Say a prayer for the unscrupulous Justice Department lawyer in your life: As a Supreme Court battle over Trump’s “travel ban” looms, the president chose to start his week by trading the credibility of his administration’s case for some likes and retweets.
The president has the impulse control of a 14-year-old who just discovered Red Bull–vodka shots — and the racial politics of an elderly white man who just discovered Breitbart. Trump’s Monday tweetstorm is yet another example of that first trait mitigating the destructive potential of the latter one.
The president’s latest posts make life harder for defenders of his embattled executive order for at least four reasons:
1) The administration wanted to keep its distance from the word ban, ostensibly because it harkens back to the (inarguably unconstitutional) “Muslim ban” that Trump had promised on the campaign trail.
Thus, days after Trump signed his initial executive order barring residents of seven Muslim-majority countries from entering the U.S., the administration berated the press for describing the measure as a “travel ban.”
“It’s not a Muslim ban. It’s not a travel ban,” Press Secretary Sean Spicer insisted. “It’s a vetting system to keep America safe.”
2) The case against the president’s travel ban centers on the Trump administration’s motives for pursuing it. Challengers maintain that the order was motivated by animus against Muslims, rather than reasonable concerns about national security. The order’s defenders must argue that there is no connection between Trump’s campaign pronouncements and his narrowly tailored, temporary ban on immigration from a select list of high-risk nations.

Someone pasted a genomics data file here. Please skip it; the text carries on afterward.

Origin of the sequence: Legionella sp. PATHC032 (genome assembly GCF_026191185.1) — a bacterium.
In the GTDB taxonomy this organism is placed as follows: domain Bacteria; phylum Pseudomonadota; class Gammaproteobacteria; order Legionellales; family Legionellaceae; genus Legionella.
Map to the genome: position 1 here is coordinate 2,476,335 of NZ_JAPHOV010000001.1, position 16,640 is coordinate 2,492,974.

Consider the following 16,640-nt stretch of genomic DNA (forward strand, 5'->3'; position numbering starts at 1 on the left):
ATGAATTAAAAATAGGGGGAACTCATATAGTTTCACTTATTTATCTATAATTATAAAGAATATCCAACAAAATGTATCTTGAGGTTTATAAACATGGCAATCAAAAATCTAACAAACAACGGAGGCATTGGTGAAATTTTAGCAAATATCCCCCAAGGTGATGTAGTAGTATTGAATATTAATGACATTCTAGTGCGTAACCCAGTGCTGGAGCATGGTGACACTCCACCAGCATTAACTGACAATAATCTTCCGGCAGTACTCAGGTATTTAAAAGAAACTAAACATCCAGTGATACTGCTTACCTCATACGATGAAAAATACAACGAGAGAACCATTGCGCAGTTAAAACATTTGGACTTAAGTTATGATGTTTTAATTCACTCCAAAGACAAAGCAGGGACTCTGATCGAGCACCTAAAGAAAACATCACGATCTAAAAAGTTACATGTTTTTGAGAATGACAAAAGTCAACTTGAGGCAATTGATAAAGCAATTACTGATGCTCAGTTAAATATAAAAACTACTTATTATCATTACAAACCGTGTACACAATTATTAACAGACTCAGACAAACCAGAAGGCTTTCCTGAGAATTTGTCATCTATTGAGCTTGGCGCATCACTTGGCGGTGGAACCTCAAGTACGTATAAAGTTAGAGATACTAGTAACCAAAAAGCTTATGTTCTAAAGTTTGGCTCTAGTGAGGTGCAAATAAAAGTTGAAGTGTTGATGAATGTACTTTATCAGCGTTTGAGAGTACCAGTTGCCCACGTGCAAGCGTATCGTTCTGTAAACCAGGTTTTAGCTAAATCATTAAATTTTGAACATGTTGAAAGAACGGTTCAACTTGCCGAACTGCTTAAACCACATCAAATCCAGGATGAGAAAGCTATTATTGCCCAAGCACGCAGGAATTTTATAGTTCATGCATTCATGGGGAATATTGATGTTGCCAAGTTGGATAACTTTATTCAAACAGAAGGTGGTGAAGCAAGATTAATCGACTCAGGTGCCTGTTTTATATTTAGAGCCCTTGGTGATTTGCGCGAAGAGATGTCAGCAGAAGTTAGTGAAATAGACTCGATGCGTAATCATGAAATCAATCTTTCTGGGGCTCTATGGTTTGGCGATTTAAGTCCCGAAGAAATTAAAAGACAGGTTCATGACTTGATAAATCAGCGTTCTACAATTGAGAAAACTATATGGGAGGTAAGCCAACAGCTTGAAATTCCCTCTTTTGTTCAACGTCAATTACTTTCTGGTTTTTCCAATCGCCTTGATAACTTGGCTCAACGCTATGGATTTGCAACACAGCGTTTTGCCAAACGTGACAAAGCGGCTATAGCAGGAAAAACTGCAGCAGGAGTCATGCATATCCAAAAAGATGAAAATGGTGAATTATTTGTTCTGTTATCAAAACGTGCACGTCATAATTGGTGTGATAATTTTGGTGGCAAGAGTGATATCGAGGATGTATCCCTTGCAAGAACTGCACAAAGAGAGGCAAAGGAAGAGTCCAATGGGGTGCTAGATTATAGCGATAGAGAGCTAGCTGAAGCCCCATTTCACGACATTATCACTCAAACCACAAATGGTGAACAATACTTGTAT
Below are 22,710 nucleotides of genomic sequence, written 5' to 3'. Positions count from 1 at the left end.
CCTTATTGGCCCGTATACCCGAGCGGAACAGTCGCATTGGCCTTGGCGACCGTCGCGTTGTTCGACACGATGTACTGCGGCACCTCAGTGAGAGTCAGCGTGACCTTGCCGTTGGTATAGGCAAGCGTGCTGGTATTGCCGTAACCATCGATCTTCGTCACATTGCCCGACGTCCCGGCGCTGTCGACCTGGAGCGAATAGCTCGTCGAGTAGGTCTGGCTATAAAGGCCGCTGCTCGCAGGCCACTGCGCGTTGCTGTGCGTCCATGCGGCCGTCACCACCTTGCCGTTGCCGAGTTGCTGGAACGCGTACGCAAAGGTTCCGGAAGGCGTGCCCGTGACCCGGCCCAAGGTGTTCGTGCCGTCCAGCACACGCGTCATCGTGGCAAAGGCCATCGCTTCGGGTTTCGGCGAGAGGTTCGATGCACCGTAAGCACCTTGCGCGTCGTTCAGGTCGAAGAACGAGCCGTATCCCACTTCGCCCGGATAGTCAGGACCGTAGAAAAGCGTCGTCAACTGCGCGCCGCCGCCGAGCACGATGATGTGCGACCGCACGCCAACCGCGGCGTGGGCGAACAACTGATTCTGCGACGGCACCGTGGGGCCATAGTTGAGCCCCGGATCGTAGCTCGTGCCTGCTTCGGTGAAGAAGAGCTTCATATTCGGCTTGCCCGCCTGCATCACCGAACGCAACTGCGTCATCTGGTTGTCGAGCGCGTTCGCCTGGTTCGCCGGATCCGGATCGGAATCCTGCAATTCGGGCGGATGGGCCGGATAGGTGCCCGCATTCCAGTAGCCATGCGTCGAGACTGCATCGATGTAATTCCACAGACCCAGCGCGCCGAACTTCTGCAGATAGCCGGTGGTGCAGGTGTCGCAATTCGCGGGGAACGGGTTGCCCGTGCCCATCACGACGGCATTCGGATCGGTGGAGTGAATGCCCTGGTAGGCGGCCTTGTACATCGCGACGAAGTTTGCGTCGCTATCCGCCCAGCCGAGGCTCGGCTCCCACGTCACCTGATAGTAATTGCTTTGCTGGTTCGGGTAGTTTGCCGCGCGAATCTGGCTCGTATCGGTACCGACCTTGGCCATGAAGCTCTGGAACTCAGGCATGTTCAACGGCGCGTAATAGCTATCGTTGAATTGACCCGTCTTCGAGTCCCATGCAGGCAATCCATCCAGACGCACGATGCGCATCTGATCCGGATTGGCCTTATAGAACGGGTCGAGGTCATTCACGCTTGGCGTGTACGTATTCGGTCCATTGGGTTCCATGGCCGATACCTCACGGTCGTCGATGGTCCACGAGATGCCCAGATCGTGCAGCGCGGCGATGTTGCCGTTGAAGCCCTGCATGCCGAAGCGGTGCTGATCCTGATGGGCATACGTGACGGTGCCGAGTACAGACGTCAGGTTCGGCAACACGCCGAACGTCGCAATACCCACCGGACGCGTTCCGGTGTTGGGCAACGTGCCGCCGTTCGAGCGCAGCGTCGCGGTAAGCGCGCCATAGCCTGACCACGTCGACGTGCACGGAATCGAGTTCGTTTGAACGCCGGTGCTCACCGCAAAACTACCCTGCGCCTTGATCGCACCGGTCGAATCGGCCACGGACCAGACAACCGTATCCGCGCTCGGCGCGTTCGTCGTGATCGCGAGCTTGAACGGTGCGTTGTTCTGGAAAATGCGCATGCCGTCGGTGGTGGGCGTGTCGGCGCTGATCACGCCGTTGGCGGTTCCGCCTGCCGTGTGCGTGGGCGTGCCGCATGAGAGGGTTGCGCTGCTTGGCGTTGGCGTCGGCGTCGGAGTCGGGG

Now, Trump has admitted that the executive order his administration will defend does not, in fact, represent his true intentions for immigration policy. This cedes one of the challengers’ core premises: that one cannot divine the president’s motives from the text of the order itself. What’s more, if Trump sees his second travel ban as a more politically expedient version of the first, it seems all the more reasonable to assume that he saw the initial travel ban as a more politically expedient version of his campaign’s Muslim ban.
More concretely, the first travel ban established a preference in refugee admissions for those who belong to “minority religions” in their countries of origin. Since the ban was concentrated on Muslim-majority countries, it wasn’t difficult to read discriminatory intent into the provision. And the president made doing so even easier when he told the Christian Broadcast Network that his executive order would give priority to Christians over Muslims.
Such a preference likely violates the Establishment Clause of the Constitution. Which is why, when the Justice Department sought to clean up the mess Steve Bannon had made, it discarded that provision. Now, Trump says that he wishes that bit was still in there. (He also, bizarrely, suggests his administration’s executive orders are dictated by the Justice Department instead of by the president.)
3) The official rationale for Trump’s travel ban is that it restricts immigration from countries that are too unstable — or unwilling — to provide the U.S. with the information necessary to effectively “vet” their residents for immigration. But Trump’s final tweet suggests that the United States is already capable of conducting “EXTREME VETTING,” even though that second travel ban has been blocked by the courts.
4) Trump renewed his public advocacy for the travel ban Saturday night, when news of the terrorist attack at London Bridge first broke.
As of this writing, there is no public indication that the attackers were immigrants from any of the countries blacklisted by Trump’s ban. Thus, the fact that he saw the attack in London as a testament to his ban’s necessity, is one more indication that the executive order isn’t rooted in cold-headed risk assessment, but rather, in the same bigoted fear that produced Trump’s previous proposal for a “total and complete shutdown of Muslims entering the United States.”